Competitive Space Task Force

I have a new web site up. It’s not pretty but it does the job. I may start blogging over there on space policy issues. If so, I’ll cross post here, though.

[Wednesday morning update]

I’ve got the site blocked temporarily while I fix some things that I broke last night. I hope it will be up a little later this morning.

[Update a while later]

OK, I’ve fixed things, I think, and reopened the site.

16 thoughts on “Competitive Space Task Force”

  1. I think competitive crew is a far better term, and far less misleading, then commercial crew. Kudos for the term.

  2. When I click on your link it asks me for a username and password. Where would one go to set it in the first place?

  3. When I click on the link I get an attempted windows user logon and then when I cancel I get:
    Authorization Required
    This server could not verify that you are authorized to access the document requested. Either you supplied the wrong credentials (e.g., bad password), or your browser doesn’t understand how to supply the credentials required.

  4. Trent,

    [[[It’s unfortunate that the desire to be “competitive” kept SpaceX from getting their COTS-D option. They could have had a suborbital Dragon by now.]]]

    Unfortunately even “commercial” purchases by the government are covered by federal procurement laws. Which is of course why the government is not able to buy “commercial” like actual corporations and individuals. If they could Gen. Bolden could just call Elon Musk up and give him a contract like Sir Richard Branson did with Burt Rutan. But due to federal regulations the most it is able to do is to put out a RFP with clauses similar to those found in commercial markets – i.e. business to business purchases.

    That is why I like the term Competitive Crew, it acknowledges NASA is not a commercial customer while reflecting that the government is looking for an inexpensive competitive sustainable solution for human and cargo transport to the ISS. Also it highlights the desirability of having competitive options, at least two suppliers, to ensure the price is kept low and access is available should a provider be grounded for some reason.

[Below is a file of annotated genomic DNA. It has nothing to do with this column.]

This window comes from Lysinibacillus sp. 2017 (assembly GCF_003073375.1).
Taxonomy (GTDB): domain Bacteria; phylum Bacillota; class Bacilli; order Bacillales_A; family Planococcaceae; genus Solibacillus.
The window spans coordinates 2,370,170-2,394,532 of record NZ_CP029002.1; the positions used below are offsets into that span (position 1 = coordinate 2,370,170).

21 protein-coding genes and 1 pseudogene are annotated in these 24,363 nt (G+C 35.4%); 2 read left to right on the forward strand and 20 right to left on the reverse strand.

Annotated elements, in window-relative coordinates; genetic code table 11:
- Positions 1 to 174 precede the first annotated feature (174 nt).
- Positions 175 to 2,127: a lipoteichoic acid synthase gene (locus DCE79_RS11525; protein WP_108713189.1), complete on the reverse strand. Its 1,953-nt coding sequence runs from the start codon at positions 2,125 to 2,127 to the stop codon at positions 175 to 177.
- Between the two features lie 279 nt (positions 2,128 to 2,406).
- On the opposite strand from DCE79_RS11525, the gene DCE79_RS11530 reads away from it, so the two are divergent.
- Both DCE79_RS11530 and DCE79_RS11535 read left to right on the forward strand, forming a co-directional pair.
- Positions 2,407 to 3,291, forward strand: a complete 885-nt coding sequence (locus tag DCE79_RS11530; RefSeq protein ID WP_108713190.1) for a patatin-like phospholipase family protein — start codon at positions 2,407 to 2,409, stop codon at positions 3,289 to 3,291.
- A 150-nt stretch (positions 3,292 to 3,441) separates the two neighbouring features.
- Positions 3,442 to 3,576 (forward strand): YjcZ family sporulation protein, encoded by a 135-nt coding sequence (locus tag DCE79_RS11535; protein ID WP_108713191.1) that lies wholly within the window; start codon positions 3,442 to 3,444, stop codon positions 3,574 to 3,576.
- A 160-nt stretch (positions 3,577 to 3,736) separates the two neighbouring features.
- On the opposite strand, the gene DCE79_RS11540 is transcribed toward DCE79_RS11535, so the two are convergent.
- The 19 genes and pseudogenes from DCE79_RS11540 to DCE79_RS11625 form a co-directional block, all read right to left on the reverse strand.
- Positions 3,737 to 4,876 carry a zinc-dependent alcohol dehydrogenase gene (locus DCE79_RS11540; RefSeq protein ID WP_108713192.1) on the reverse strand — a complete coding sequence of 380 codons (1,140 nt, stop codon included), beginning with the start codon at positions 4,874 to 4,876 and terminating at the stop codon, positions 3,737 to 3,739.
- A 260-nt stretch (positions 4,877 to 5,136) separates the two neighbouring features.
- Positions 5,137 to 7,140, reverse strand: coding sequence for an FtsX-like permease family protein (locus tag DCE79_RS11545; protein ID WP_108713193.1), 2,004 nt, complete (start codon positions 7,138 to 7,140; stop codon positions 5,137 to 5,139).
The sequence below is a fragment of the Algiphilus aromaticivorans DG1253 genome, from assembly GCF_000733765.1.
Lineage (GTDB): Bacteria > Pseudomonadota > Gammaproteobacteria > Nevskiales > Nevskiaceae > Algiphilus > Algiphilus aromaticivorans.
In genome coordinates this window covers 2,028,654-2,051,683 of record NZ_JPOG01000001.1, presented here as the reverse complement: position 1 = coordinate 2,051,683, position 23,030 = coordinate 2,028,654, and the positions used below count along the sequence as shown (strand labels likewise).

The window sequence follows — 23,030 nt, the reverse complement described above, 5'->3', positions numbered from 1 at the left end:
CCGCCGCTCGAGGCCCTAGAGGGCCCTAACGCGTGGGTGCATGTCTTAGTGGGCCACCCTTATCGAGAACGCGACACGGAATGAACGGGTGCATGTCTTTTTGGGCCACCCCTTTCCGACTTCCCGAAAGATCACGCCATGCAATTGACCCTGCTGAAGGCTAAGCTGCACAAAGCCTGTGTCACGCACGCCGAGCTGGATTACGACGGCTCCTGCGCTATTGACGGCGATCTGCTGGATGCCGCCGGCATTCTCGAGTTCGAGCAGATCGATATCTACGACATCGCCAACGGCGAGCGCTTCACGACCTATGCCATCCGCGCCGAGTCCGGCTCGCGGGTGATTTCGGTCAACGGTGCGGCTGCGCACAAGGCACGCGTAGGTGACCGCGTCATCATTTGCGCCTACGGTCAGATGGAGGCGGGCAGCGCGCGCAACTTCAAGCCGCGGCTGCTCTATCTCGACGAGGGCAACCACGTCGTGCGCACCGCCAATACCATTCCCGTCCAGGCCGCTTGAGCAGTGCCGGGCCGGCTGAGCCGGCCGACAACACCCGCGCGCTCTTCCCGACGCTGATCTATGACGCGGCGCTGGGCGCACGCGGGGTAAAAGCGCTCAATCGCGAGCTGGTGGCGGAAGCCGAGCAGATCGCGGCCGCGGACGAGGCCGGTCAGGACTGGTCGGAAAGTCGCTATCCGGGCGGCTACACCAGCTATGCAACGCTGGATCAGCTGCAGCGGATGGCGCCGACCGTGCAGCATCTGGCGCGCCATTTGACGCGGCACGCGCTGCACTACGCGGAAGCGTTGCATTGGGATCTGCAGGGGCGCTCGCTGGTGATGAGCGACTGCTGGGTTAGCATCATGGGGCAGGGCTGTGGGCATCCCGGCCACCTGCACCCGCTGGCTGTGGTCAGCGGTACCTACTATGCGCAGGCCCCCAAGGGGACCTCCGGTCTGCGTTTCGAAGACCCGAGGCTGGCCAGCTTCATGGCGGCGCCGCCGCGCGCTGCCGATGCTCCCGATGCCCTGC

5. Yes. So there was $150 million that Senator Nelson thought was going to COTS-D but NASA thought it was to be used to in other ways to fund alternative crew systems since it was not enough for COTS-D. The question is did Senator Nelson have his facts straight, or was he just disappointed that the $150 million in stimulus was spent in other districts and looking for a scape goat for Florida not getting any.

    In any case it became academic when President Obama redid everything in his 2010 budget.

  6. NASA had the choice where to spend both sets of money and chose not to spend either on SpaceX. Up until that point everyone just thought it was because SpaceX wasn’t far enough along.. then Scolese laid it on the table – they value competition more than closing the gap. Which is great and all, but up until that point Congress had made it abundantly clear that closing the gap was their primary interest. They expressed the same concerns to Griffin and O’Keefe.

  7. Trent,

    [[[they value competition more than closing the gap]]]

    Actually competition is a key element of federal procurement regulations and the quickest way to get into major legal difficulties is to not allow it when bidding on contracts.

  8. Trent,

    as a side note that is why “Commercial Crew” will never be commercial in the way private firms buy goods and service, unless there are major exceptions made to Federal Procurement Regulations.

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